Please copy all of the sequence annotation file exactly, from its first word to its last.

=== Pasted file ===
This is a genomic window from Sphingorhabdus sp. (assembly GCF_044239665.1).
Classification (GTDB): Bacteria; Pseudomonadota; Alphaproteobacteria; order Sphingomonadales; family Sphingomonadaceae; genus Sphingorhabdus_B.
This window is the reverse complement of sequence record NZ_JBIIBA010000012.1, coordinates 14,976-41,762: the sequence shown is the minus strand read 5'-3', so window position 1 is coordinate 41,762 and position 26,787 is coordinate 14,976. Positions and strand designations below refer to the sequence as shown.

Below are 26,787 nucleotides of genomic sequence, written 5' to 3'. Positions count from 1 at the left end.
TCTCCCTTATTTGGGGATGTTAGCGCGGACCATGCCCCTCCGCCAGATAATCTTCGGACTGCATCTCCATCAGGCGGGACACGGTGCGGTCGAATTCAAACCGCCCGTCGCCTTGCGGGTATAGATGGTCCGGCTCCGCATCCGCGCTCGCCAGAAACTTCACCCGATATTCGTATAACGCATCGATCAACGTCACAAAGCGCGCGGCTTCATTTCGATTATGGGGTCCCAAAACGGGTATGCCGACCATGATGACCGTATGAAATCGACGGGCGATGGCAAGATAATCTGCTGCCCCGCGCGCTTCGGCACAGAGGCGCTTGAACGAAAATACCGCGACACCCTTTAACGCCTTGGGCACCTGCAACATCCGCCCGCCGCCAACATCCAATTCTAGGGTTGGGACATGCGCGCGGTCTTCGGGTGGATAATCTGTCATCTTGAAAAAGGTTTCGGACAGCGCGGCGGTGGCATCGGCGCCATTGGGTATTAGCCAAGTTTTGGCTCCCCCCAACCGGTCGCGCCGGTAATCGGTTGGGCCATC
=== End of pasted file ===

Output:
This is a genomic window from Sphingorhabdus sp. (assembly GCF_044239665.1).
Classification (GTDB): Bacteria; Pseudomonadota; Alphaproteobacteria; order Sphingomonadales; family Sphingomonadaceae; genus Sphingorhabdus_B.
This window is the reverse complement of sequence record NZ_JBIIBA010000012.1, coordinates 14,976-41,762: the sequence shown is the minus strand read 5'-3', so window position 1 is coordinate 41,762 and position 26,787 is coordinate 14,976. Positions and strand designations below refer to the sequence as shown.

Below are 26,787 nucleotides of genomic sequence, written 5' to 3'. Positions count from 1 at the left end.
TCTCCCTTATTTGGGGATGTTAGCGCGGACCATGCCCCTCCGCCAGATAATCTTCGGACTGCATCTCCATCAGGCGGGACACGGTGCGGTCGAATTCAAACCGCCCGTCGCCTTGCGGGTATAGATGGTCCGGCTCCGCATCCGCGCTCGCCAGAAACTTCACCCGATATTCGTATAACGCATCGATCAACGTCACAAAGCGCGCGGCTTCATTTCGATTATGGGGTCCCAAAACGGGTATGCCGACCATGATGACCGTATGAAATCGACGGGCGATGGCAAGATAATCTGCTGCCCCGCGCGCTTCGGCACAGAGGCGCTTGAACGAAAATACCGCGACACCCTTTAACGCCTTGGGCACCTGCAACATCCGCCCGCCGCCAACATCCAATTCTAGGGTTGGGACATGCGCGCGGTCTTCGGGTGGATAATCTGTCATCTTGAAAAAGGTTTCGGACAGCGCGGCGGTGGCATCGGCGCCATTGGGTATTAGCCAAGTTTTGGCTCCCCCCAACCGGTCGCGCCGGTAATCGGTTGGGCCATC